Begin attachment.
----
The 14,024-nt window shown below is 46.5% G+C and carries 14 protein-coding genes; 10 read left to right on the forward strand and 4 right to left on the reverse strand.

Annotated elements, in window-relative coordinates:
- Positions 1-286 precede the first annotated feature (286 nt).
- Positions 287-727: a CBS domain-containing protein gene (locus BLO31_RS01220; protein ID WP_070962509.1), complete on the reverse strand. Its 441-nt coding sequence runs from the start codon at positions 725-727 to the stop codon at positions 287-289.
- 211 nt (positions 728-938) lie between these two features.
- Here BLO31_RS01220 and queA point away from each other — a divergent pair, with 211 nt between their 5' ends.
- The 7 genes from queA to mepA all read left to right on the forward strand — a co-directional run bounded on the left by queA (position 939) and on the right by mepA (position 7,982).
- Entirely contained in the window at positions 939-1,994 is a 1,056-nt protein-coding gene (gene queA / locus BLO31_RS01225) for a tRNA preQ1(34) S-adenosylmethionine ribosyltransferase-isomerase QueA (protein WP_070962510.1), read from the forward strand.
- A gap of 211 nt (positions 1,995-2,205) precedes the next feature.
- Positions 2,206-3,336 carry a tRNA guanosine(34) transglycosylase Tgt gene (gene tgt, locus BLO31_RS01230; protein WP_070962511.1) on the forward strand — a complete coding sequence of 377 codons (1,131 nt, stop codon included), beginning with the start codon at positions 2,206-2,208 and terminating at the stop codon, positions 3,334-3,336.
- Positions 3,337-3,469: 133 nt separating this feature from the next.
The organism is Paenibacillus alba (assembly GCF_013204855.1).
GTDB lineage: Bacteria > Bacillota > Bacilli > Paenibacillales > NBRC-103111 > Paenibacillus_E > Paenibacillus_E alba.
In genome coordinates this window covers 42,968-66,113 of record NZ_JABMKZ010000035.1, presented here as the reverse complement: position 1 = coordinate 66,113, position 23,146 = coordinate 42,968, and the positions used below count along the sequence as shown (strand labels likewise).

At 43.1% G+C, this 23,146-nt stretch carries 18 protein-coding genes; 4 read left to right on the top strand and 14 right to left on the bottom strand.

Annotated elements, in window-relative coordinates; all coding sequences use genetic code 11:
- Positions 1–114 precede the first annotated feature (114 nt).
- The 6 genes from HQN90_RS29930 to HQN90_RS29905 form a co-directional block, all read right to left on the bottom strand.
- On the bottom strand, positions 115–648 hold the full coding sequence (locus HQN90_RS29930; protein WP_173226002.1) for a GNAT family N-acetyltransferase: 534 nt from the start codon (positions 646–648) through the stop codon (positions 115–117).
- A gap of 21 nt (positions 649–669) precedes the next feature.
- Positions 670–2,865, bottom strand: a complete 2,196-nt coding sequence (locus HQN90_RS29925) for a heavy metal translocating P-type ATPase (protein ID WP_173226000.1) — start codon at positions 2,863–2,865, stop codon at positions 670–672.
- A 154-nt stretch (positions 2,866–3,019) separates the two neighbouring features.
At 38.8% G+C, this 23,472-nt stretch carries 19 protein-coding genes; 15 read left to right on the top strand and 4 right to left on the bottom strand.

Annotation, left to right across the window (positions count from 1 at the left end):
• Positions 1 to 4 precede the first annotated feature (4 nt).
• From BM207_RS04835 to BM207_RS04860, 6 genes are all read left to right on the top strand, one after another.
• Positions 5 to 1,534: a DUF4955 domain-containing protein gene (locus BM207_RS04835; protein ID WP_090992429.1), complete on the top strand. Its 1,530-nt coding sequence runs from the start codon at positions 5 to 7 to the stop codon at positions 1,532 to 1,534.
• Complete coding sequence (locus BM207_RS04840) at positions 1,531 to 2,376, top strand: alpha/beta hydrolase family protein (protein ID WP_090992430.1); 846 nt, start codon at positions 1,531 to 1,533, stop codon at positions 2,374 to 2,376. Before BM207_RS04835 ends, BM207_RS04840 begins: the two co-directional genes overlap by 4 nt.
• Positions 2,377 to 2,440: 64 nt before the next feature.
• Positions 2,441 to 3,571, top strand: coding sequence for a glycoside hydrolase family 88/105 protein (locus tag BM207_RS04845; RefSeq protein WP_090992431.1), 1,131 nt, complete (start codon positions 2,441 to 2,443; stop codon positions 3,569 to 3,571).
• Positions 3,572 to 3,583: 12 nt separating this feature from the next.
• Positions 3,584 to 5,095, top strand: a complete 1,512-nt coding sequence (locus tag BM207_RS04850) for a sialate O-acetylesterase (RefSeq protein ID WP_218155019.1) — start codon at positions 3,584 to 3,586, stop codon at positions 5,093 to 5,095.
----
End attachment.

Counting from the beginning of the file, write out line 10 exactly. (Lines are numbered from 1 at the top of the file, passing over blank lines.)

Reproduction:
- Positions 2,206-3,336 carry a tRNA guanosine(34) transglycosylase Tgt gene (gene tgt, locus BLO31_RS01230; protein WP_070962511.1) on the forward strand — a complete coding sequence of 377 codons (1,131 nt, stop codon included), beginning with the start codon at positions 2,206-2,208 and terminating at the stop codon, positions 3,334-3,336.